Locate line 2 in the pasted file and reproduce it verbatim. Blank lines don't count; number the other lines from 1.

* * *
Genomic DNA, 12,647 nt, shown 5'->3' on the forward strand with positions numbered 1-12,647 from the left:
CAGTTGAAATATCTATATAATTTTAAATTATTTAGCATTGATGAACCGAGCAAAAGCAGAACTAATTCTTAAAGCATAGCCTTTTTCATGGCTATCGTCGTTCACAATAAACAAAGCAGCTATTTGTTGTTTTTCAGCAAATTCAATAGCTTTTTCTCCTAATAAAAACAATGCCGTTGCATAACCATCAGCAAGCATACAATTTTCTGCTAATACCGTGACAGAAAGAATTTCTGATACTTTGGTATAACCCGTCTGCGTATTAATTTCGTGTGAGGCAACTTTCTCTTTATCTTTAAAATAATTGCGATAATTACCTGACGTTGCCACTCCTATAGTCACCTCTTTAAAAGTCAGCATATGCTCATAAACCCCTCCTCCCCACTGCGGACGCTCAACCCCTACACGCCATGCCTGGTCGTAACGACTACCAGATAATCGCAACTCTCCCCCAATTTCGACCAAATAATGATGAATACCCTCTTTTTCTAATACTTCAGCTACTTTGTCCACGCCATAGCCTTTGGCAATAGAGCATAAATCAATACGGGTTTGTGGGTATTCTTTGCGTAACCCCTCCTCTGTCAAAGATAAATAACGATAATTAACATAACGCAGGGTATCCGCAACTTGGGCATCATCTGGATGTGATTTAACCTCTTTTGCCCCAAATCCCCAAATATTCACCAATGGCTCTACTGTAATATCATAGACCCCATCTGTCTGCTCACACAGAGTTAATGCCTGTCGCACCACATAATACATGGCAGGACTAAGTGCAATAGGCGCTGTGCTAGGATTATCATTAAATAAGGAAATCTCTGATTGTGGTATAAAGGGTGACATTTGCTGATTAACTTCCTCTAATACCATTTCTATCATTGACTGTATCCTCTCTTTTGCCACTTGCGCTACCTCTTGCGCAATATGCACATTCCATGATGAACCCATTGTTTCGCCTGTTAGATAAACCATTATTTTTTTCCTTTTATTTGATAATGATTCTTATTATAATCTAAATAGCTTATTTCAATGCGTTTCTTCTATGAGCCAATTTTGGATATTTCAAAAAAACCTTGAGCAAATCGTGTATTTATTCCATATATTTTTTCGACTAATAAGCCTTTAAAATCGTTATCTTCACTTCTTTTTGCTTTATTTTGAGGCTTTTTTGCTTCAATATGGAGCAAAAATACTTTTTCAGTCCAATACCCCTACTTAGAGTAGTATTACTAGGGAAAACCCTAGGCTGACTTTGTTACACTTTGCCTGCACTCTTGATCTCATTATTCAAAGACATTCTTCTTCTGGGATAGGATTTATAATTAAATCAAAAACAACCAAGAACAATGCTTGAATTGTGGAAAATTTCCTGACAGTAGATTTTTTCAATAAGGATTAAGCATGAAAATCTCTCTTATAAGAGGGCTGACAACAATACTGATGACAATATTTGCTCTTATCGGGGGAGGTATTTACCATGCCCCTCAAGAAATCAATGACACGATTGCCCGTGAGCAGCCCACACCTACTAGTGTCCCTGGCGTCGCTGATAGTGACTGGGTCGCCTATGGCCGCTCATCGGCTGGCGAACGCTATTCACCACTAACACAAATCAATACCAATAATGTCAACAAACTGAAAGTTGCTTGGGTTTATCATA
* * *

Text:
CAGTTGAAATATCTATATAATTTTAAATTATTTAGCATTGATGAACCGAGCAAAAGCAGAACTAATTCTTAAAGCATAGCCTTTTTCATGGCTATCGTCGTTCACAATAAACAAAGCAGCTATTTGTTGTTTTTCAGCAAATTCAATAGCTTTTTCTCCTAATAAAAACAATGCCGTTGCATAACCATCAGCAAGCATACAATTTTCTGCTAATACCGTGACAGAAAGAATTTCTGATACTTTGGTATAACCCGTCTGCGTATTAATTTCGTGTGAGGCAACTTTCTCTTTATCTTTAAAATAATTGCGATAATTACCTGACGTTGCCACTCCTATAGTCACCTCTTTAAAAGTCAGCATATGCTCATAAACCCCTCCTCCCCACTGCGGACGCTCAACCCCTACACGCCATGCCTGGTCGTAACGACTACCAGATAATCGCAACTCTCCCCCAATTTCGACCAAATAATGATGAATACCCTCTTTTTCTAATACTTCAGCTACTTTGTCCACGCCATAGCCTTTGGCAATAGAGCATAAATCAATACGGGTTTGTGGGTATTCTTTGCGTAACCCCTCCTCTGTCAAAGATAAATAACGATAATTAACATAACGCAGGGTATCCGCAACTTGGGCATCATCTGGATGTGATTTAACCTCTTTTGCCCCAAATCCCCAAATATTCACCAATGGCTCTACTGTAATATCATAGACCCCATCTGTCTGCTCACACAGAGTTAATGCCTGTCGCACCACATAATACATGGCAGGACTAAGTGCAATAGGCGCTGTGCTAGGATTATCATTAAATAAGGAAATCTCTGATTGTGGTATAAAGGGTGACATTTGCTGATTAACTTCCTCTAATACCATTTCTATCATTGACTGTATCCTCTCTTTTGCCACTTGCGCTACCTCTTGCGCAATATGCACATTCCATGATGAACCCATTGTTTCGCCTGTTAGATAAACCATTATTTTTTTCCTTTTATTTGATAATGATTCTTATTATAATCTAAATAGCTTATTTCAATGCGTTTCTTCTATGAGCCAATTTTGGATATTTCAAAAAAACCTTGAGCAAATCGTGTATTTATTCCATATATTTTTTCGACTAATAAGCCTTTAAAATCGTTATCTTCACTTCTTTTTGCTTTATTTTGAGGCTTTTTTGCTTCAATATGGAGCAAAAATACTTTTTCAGTCCAATACCCCTACTTAGAGTAGTATTACTAGGGAAAACCCTAGGCTGACTTTGTTACACTTTGCCTGCACTCTTGATCTCATTATTCAAAGACATTCTTCTTCTGGGATAGGATTTATAATTAAATCAAAAACAACCAAGAACAATGCTTGAATTGTGGAAAATTTCCTGACAGTAGATTTTTTCAATAAGGATTAAGCATGAAAATCTCTCTTATAAGAGGGCTGACAACAATACTGATGACAATATTTGCTCTTATCGGGGGAGGTATTTACCATGCCCCTCAAGAAATCAATGACACGATTGCCCGTGAGCAGCCCACACCTACTAGTGTCCCTGGCGTCGCTGATAGTGACTGGGTCGCCTATGGCCGCTCATCGGCTGGCGAACGCTATTCACCACTAACACAAATCAATACCAATAATGTCAACAAACTGAAAGTTGCTTGGGTTTATCATA